• Sequencing Transactions: Consider sequencing transactions appropriately. Generally, it's safer to make state changes before conducting external calls.

    • External Calls: Be extremely careful while interacting with third-party contracts. They should be treated as potentially malicious. Avoid state changes after making a call to an external contract.

    • Precise Accounting: Keep accurate and precise accounting to make sure all balances tally at the end of each operation. This is primarily to ensure that no tokens are lost or mistakenly created during transactions.

    • Debt and Collateral Management: Carefully track and manage computational handling of debt and collateral. Errors in management or calculation can lead to vulnerabilities such as unforeseen liquidations or insolvency.

    • Limit Permissions: Limit the permissions of the contract that makes external calls to only what's necessary to reduce your contract's attack surface.

Feel free to contact us at support@hashdit.io for any support needed! Stay safe!

· 7 min read
Sebastian Lim

Introduction

In this monthly series, HashDit is sharing the monthly security incidents in the crypto space and what we can learn from them. For this Mar 2024 edition, the total losses mounted up to $146 million, showing a 50% decrease compared to March 2023.

Of which, they are split across 2 sections: DApps ($114m) and Phishing ($32m).

In this sharing, we focus on the DApps incidents. Below are the top 5 DApps incidents that DApp Developers should pay attention to.

Top 5 DApps incidents

Munchables - $62.5m - Insider Attack

Munchables is a GameFi and NFT protocol. In this attack, it was confirmed to be an Insider Attack where a rogue employee was malicious, gaining access to a privileged account. After malicious logic was introduced in a proxy contract upgrade, 62M funds were transferred out by the attacker. Thankfully, after some negotiation and investigation, the funds were eventually returned.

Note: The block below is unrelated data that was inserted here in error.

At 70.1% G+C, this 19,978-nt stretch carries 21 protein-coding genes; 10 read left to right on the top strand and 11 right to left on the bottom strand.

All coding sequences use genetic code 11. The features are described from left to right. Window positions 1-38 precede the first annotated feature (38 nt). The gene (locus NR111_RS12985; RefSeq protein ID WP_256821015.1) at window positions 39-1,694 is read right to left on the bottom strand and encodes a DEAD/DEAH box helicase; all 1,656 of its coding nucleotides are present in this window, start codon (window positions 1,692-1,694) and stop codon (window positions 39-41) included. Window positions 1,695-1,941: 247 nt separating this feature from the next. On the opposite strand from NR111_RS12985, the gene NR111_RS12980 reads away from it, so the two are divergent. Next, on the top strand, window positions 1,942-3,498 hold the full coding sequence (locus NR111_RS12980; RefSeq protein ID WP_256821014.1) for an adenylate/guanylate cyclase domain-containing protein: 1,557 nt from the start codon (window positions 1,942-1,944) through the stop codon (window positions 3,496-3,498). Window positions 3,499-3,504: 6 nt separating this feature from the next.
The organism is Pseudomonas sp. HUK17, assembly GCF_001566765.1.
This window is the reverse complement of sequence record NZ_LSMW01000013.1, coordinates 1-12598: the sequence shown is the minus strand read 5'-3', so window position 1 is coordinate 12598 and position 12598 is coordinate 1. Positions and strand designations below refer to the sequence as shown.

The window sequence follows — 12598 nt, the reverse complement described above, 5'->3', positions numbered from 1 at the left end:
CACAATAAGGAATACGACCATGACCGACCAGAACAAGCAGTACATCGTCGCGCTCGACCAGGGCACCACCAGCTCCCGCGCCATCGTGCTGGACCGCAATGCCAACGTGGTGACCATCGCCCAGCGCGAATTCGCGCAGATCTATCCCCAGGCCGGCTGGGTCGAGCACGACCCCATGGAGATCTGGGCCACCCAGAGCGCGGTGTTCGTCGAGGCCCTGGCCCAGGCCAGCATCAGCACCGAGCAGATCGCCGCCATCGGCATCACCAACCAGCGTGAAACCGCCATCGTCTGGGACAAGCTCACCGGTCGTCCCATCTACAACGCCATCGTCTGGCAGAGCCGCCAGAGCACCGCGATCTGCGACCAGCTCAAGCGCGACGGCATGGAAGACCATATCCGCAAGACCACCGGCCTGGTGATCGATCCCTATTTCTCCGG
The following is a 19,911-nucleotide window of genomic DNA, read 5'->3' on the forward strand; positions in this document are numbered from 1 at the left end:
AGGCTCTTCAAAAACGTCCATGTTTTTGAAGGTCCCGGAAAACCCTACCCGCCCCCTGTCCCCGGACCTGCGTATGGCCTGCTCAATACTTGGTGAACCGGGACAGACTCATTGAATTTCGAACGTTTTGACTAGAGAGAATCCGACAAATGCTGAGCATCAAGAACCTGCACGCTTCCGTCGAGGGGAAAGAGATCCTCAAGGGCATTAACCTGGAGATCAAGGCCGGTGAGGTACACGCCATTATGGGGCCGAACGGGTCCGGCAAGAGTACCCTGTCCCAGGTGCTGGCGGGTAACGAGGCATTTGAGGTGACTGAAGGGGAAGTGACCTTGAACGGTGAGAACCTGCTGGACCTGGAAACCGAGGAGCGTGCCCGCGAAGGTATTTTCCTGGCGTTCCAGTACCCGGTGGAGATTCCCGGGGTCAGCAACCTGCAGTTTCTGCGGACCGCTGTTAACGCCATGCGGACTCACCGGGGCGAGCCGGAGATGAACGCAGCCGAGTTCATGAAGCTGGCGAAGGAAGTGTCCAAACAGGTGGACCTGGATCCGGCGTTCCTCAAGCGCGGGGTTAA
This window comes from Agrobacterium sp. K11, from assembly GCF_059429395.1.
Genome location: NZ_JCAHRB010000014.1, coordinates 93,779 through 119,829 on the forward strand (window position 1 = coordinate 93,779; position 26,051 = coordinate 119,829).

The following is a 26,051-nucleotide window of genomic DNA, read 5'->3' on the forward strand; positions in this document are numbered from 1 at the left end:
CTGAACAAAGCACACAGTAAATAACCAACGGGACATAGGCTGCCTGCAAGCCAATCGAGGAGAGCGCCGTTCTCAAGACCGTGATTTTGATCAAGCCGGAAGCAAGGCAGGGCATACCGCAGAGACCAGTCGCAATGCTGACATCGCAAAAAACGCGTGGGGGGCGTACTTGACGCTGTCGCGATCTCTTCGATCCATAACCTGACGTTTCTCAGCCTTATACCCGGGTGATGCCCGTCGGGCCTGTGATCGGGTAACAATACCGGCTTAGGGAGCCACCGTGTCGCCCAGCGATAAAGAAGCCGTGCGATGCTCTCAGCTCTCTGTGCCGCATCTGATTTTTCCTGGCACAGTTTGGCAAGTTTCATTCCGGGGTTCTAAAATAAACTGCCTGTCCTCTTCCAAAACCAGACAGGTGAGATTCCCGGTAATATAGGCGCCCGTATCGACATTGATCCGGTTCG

Root cause: Malicious developer was hired and suspected to be linked to DPRK, and had bad intentions right from the start. It was found that the malicious logic was already introduced during deployment and the bad actor used manual manipulation of the getLocked storage slot to assign himself an enormous Ether balance in the contract, so that his locked amount would bypass the withdrawal checks.

Onchain information:

Hack tx

Malicious contract upgrade

Code snippet:

Unverified contract

IMG-1 IMG-2

PrismaFi - $12m - Lack of Validation

PrismaFi is a DeFi protocol, which is known as a non-custodial and decentralized Ethereum LST & LRT backed stablecoins. In this attack, the hackers bypassed the migrate function and called the flash loan directly with carefully crafted input data.

The flash loan's callback function, onFlashloan(), was called. The lack of proper checks allowed the hackers to close a trove owner's Trove and immediately reopen it within the same TroveManager. The transaction caused the owner's position to be closed and reopened, resulting in the trove owner having a new position with the same debt but less collateral and the difference in collateral sitting in the zap contract.

The hackers then opened a new Trove and used the MigrateTroveZap contract to migrate it, effectively using the remaining collateral for their own Trove. Finally, the hackers closed their Trove and took the profits.

Root cause: The root cause of the vulnerability was twofold:

  1. By directly calling the onFlashloan() function, the user could manipulate other trove managers positions.
  2. The contract allowed for a mismatch between the collateral in the initial position and the collateral in the new position, with the difference being susceptible to being taken.

Onchain information:

Hack tx 1

Hack tx 2

Hack tx 3

Code snippet:

IMG-3

WooFi - $8.7m - Price Manipulation

WooFi is a DeFi protocol which operates as a DEX, allowing users to swap tokens. In this attack, the attacker was able to compromise the WooPPV2 contract on Arbitrum. The exploit consisted of a sequence of flash loans that took advantage of low liquidity to manipulate the price of WOO in order to repay the flash loans at a cheaper price.

Root cause: There were 2 configuration issues.

  1. A previously unidentified error resulted in the price being adjusted far outside of the expected range ($0.00000009)
  2. The fallback check, normally executed against Chain Link, didn’t cover the WOO token price.

Onchain information:

Hack tx 1

Hack tx 2

Code snippet:

IMG-4 IMG-5

SSS_HQ - $4.8m - Function wrongly implemented